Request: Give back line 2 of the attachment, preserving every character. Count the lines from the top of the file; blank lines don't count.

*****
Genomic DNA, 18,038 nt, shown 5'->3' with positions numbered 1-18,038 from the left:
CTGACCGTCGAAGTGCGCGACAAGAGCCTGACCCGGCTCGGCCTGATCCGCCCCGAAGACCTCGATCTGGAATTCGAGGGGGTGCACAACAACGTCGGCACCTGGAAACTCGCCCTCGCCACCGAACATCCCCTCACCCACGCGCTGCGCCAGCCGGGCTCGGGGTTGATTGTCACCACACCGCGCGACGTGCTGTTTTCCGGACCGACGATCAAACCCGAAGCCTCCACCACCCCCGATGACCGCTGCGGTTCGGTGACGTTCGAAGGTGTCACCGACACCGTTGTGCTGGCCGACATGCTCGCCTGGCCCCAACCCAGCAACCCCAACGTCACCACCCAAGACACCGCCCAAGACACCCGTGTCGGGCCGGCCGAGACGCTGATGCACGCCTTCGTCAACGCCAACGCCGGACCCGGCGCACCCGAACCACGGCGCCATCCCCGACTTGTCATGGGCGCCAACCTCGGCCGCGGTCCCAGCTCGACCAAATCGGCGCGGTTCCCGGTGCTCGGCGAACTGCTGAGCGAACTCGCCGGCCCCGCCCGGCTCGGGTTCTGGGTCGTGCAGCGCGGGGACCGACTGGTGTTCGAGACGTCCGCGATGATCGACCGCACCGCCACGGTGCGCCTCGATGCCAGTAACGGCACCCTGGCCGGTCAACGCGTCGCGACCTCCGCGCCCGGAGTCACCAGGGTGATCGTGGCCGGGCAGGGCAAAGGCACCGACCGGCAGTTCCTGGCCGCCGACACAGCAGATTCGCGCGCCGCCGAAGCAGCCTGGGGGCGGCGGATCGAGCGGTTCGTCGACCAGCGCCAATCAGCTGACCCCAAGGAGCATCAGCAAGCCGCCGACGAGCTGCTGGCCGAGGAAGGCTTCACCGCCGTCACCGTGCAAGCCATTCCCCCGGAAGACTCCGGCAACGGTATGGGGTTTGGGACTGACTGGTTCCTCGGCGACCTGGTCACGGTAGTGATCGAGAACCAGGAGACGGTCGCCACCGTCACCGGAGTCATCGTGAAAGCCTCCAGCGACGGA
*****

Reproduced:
CTGACCGTCGAAGTGCGCGACAAGAGCCTGACCCGGCTCGGCCTGATCCGCCCCGAAGACCTCGATCTGGAATTCGAGGGGGTGCACAACAACGTCGGCACCTGGAAACTCGCCCTCGCCACCGAACATCCCCTCACCCACGCGCTGCGCCAGCCGGGCTCGGGGTTGATTGTCACCACACCGCGCGACGTGCTGTTTTCCGGACCGACGATCAAACCCGAAGCCTCCACCACCCCCGATGACCGCTGCGGTTCGGTGACGTTCGAAGGTGTCACCGACACCGTTGTGCTGGCCGACATGCTCGCCTGGCCCCAACCCAGCAACCCCAACGTCACCACCCAAGACACCGCCCAAGACACCCGTGTCGGGCCGGCCGAGACGCTGATGCACGCCTTCGTCAACGCCAACGCCGGACCCGGCGCACCCGAACCACGGCGCCATCCCCGACTTGTCATGGGCGCCAACCTCGGCCGCGGTCCCAGCTCGACCAAATCGGCGCGGTTCCCGGTGCTCGGCGAACTGCTGAGCGAACTCGCCGGCCCCGCCCGGCTCGGGTTCTGGGTCGTGCAGCGCGGGGACCGACTGGTGTTCGAGACGTCCGCGATGATCGACCGCACCGCCACGGTGCGCCTCGATGCCAGTAACGGCACCCTGGCCGGTCAACGCGTCGCGACCTCCGCGCCCGGAGTCACCAGGGTGATCGTGGCCGGGCAGGGCAAAGGCACCGACCGGCAGTTCCTGGCCGCCGACACAGCAGATTCGCGCGCCGCCGAAGCAGCCTGGGGGCGGCGGATCGAGCGGTTCGTCGACCAGCGCCAATCAGCTGACCCCAAGGAGCATCAGCAAGCCGCCGACGAGCTGCTGGCCGAGGAAGGCTTCACCGCCGTCACCGTGCAAGCCATTCCCCCGGAAGACTCCGGCAACGGTATGGGGTTTGGGACTGACTGGTTCCTCGGCGACCTGGTCACGGTAGTGATCGAGAACCAGGAGACGGTCGCCACCGTCACCGGAGTCATCGTGAAAGCCTCCAGCGACGGA